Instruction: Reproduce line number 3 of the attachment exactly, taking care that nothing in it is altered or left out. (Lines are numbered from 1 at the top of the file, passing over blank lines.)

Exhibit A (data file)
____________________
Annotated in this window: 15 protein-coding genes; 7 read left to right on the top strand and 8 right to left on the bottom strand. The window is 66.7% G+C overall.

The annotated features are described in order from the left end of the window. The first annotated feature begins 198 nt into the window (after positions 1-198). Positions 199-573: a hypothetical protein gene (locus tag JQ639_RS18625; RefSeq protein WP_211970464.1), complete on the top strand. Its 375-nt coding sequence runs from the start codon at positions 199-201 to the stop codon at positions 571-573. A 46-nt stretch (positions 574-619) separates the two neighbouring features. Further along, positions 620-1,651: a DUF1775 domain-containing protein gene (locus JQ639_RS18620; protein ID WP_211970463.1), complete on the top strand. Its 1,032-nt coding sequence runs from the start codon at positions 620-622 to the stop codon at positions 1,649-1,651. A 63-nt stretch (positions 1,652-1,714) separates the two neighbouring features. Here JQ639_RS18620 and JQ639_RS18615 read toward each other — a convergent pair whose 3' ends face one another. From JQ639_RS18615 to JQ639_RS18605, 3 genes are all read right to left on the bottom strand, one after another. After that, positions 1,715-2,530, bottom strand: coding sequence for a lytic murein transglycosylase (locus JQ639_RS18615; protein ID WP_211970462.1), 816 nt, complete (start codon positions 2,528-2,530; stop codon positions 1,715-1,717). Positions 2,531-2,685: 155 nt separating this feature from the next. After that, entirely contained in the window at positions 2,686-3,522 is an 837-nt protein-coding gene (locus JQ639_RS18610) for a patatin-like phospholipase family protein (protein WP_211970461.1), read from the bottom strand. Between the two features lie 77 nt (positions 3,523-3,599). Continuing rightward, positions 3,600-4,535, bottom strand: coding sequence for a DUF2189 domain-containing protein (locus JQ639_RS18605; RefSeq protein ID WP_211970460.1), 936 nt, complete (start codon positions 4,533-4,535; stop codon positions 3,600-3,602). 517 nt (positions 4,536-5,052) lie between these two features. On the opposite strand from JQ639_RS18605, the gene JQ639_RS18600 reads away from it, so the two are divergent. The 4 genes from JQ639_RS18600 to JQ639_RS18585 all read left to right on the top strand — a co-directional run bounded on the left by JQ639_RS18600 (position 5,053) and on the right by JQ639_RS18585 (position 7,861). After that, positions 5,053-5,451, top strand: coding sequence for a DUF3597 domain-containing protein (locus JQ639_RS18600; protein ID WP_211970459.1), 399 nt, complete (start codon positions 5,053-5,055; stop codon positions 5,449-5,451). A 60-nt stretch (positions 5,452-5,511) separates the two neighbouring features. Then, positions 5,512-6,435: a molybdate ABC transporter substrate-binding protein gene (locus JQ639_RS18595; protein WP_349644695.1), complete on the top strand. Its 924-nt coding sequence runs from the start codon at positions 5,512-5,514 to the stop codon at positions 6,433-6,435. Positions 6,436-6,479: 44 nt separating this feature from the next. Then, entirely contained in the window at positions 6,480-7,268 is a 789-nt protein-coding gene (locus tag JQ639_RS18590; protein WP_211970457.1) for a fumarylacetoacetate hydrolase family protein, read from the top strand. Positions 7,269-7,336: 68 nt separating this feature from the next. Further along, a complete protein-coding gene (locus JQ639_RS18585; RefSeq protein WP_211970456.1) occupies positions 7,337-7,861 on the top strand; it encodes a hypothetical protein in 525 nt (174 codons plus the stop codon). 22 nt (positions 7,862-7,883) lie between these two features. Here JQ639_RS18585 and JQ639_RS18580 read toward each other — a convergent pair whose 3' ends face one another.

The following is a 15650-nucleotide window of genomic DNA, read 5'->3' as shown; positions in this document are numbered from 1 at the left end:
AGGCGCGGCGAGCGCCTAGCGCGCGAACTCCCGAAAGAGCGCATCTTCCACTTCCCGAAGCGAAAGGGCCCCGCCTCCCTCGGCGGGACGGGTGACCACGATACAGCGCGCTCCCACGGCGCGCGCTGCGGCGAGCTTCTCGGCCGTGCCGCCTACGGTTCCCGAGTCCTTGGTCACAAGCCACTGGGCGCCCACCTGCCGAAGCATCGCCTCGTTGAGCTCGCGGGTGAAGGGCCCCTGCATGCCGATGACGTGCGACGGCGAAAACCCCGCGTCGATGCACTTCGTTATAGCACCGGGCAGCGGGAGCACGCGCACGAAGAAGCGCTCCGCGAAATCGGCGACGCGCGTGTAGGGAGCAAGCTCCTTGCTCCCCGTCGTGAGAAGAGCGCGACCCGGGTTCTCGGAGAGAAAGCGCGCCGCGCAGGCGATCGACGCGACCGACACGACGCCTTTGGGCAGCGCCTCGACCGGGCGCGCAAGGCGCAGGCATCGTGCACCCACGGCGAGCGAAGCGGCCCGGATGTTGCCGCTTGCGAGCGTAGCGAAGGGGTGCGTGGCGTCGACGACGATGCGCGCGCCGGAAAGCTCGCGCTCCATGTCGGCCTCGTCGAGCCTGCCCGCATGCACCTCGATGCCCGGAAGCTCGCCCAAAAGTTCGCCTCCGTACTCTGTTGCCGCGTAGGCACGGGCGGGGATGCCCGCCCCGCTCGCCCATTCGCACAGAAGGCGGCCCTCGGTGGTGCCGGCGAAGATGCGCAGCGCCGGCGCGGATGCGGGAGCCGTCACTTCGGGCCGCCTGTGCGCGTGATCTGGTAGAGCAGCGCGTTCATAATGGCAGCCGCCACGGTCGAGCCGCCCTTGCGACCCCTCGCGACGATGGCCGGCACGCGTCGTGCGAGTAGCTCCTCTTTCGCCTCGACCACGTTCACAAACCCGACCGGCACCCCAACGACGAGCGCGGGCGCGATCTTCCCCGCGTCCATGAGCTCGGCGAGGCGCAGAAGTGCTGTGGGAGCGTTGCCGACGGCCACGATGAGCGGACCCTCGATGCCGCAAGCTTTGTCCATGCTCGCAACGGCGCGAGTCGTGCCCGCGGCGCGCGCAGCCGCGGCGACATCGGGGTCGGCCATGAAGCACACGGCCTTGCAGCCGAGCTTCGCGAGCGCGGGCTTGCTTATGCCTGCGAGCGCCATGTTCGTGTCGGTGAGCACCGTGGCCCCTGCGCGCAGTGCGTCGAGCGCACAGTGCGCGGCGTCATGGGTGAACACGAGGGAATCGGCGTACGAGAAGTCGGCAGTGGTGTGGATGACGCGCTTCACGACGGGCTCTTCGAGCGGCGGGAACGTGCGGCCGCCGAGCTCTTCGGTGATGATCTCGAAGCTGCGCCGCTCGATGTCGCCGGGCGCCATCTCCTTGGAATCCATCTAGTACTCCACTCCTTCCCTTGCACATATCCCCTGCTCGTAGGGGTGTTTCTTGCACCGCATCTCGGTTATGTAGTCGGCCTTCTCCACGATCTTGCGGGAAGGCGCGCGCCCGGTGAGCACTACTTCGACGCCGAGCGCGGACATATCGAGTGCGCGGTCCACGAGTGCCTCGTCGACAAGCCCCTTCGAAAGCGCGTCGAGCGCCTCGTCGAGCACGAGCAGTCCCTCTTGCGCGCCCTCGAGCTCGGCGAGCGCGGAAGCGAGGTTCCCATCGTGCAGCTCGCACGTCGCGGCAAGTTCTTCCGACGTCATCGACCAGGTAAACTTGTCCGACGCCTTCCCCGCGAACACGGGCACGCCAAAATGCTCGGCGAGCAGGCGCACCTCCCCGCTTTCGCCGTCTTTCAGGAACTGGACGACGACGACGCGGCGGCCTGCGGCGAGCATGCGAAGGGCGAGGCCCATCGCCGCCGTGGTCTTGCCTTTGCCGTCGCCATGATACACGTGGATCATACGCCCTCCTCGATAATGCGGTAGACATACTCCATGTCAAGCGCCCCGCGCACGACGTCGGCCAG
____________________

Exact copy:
The following is a 15650-nucleotide window of genomic DNA, read 5'->3' as shown; positions in this document are numbered from 1 at the left end: